Q5: While I understand that you don’t have access to the track
sheets and multitrack tapes, do you recall any unusual instruments used
on the recordings?
A5: The only "unusual" instruments that I can recall being used on the album were a calliope which was hired for the instrumental break in "All Good Things" and an antique cash register that we dropped handfuls of coins into for the sound effects in "Sell Out, Sell Out". Also, the lead guitar on "Howl At the Moon" was performed by Chris Bond on a synth-guitar.
Q6: Do you recall what brands/models of instruments you and Dee
played on these sessions?
A6: As far as I can recall, Dee used his Fender Stratocaster guitar
for all of the songs he performed on. The musical instruments that I
played included the following:
Q7: I recall when I first heard “I Can’t Help It” that I thought it
sounded very much like the Beach Boys’ style. What can you tell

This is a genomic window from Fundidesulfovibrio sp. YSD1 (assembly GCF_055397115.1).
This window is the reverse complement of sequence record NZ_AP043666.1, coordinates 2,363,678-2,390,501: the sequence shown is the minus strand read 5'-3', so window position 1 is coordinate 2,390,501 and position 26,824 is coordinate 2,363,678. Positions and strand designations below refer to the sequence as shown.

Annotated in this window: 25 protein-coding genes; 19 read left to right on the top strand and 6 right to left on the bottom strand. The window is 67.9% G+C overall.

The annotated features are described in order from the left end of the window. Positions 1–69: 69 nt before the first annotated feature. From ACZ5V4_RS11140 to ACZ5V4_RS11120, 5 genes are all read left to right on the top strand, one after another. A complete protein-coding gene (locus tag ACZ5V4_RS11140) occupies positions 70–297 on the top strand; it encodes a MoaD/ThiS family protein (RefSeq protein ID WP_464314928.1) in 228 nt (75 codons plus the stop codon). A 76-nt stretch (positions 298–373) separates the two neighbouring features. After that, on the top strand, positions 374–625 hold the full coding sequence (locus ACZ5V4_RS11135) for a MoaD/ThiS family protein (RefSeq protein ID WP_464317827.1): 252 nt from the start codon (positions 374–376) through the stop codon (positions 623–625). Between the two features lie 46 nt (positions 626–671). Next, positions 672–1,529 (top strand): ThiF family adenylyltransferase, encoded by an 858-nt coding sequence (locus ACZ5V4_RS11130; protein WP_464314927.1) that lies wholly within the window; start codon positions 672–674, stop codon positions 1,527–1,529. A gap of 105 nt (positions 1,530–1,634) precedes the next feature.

us about the recording of that song? Did the vocal harmonies come
about because of any influence by the Beach Boys (or any other specific
A7: Neither Terry Draper or myself were involved with the recording of "I Can't Help It" either as a demo or in the studio, so Dee would probably be the best person to answer your queries about this song. Aside from the bed tracks, the bulk of the recording for this song was done on sessions where we were not needed and so we used to drop Dee off at the studio in the morning and then go sightseeing for the day, returning to the studio later to collect Dee. The vocals reminding you of the Beach Boys' style may be due to the fact that some of the song's lyrics (including the opening lines) are sung in falsetto.
Q8: I recall reading that one or two of the songs weren’t demoed
ahead of time because they weren’t written until you were in
L.A. Were these written in L.A. because you needed more
songs for the album or was it just a matter of you were constantly
writing and came up with some material that would be good for the album?
A8: Two of the songs that appear on the "Endangered Species" album
(i.e. "I Can''t Help It" and "Knee Deep In Love") were not included
among the group's demo recordings that were auditioned by producer
Chris Bond during his visit to Toronto in the fall of 1979. However